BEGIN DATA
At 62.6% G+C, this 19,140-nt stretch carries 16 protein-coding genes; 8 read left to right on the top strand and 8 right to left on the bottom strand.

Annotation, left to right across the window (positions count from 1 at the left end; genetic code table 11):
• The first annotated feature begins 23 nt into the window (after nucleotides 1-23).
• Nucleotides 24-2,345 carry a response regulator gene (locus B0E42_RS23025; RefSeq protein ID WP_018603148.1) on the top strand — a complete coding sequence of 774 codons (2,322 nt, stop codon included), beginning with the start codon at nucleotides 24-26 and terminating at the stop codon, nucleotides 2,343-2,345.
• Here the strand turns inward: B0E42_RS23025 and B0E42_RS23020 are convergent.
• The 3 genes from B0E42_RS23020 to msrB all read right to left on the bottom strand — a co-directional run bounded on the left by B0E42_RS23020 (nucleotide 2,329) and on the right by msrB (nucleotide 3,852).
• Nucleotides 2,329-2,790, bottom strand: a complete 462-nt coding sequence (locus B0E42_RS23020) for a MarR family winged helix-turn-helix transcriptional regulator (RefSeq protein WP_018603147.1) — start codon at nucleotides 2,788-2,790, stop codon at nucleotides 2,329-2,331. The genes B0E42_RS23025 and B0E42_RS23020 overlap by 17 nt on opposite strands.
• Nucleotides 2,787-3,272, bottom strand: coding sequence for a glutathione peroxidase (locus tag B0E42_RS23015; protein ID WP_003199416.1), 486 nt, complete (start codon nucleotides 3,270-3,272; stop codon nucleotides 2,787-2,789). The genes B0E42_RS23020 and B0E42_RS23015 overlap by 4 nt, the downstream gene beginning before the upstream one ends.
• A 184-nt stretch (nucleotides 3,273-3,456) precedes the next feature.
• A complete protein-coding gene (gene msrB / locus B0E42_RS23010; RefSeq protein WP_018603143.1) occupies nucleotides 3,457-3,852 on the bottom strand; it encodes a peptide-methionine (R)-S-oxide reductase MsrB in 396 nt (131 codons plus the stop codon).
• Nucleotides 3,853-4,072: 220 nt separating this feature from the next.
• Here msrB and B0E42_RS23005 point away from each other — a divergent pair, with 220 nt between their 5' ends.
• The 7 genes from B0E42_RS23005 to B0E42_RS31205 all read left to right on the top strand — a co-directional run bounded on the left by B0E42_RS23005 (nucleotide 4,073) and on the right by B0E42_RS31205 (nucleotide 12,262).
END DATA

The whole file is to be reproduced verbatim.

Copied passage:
At 62.6% G+C, this 19,140-nt stretch carries 16 protein-coding genes; 8 read left to right on the top strand and 8 right to left on the bottom strand.

Annotation, left to right across the window (positions count from 1 at the left end; genetic code table 11):
• The first annotated feature begins 23 nt into the window (after nucleotides 1-23).
• Nucleotides 24-2,345 carry a response regulator gene (locus B0E42_RS23025; RefSeq protein ID WP_018603148.1) on the top strand — a complete coding sequence of 774 codons (2,322 nt, stop codon included), beginning with the start codon at nucleotides 24-26 and terminating at the stop codon, nucleotides 2,343-2,345.
• Here the strand turns inward: B0E42_RS23025 and B0E42_RS23020 are convergent.
• The 3 genes from B0E42_RS23020 to msrB all read right to left on the bottom strand — a co-directional run bounded on the left by B0E42_RS23020 (nucleotide 2,329) and on the right by msrB (nucleotide 3,852).
• Nucleotides 2,329-2,790, bottom strand: a complete 462-nt coding sequence (locus B0E42_RS23020) for a MarR family winged helix-turn-helix transcriptional regulator (RefSeq protein WP_018603147.1) — start codon at nucleotides 2,788-2,790, stop codon at nucleotides 2,329-2,331. The genes B0E42_RS23025 and B0E42_RS23020 overlap by 17 nt on opposite strands.
• Nucleotides 2,787-3,272, bottom strand: coding sequence for a glutathione peroxidase (locus tag B0E42_RS23015; protein ID WP_003199416.1), 486 nt, complete (start codon nucleotides 3,270-3,272; stop codon nucleotides 2,787-2,789). The genes B0E42_RS23020 and B0E42_RS23015 overlap by 4 nt, the downstream gene beginning before the upstream one ends.
• A 184-nt stretch (nucleotides 3,273-3,456) precedes the next feature.
• A complete protein-coding gene (gene msrB / locus B0E42_RS23010; RefSeq protein WP_018603143.1) occupies nucleotides 3,457-3,852 on the bottom strand; it encodes a peptide-methionine (R)-S-oxide reductase MsrB in 396 nt (131 codons plus the stop codon).
• Nucleotides 3,853-4,072: 220 nt separating this feature from the next.
• Here msrB and B0E42_RS23005 point away from each other — a divergent pair, with 220 nt between their 5' ends.
• The 7 genes from B0E42_RS23005 to B0E42_RS31205 all read left to right on the top strand — a co-directional run bounded on the left by B0E42_RS23005 (nucleotide 4,073) and on the right by B0E42_RS31205 (nucleotide 12,262).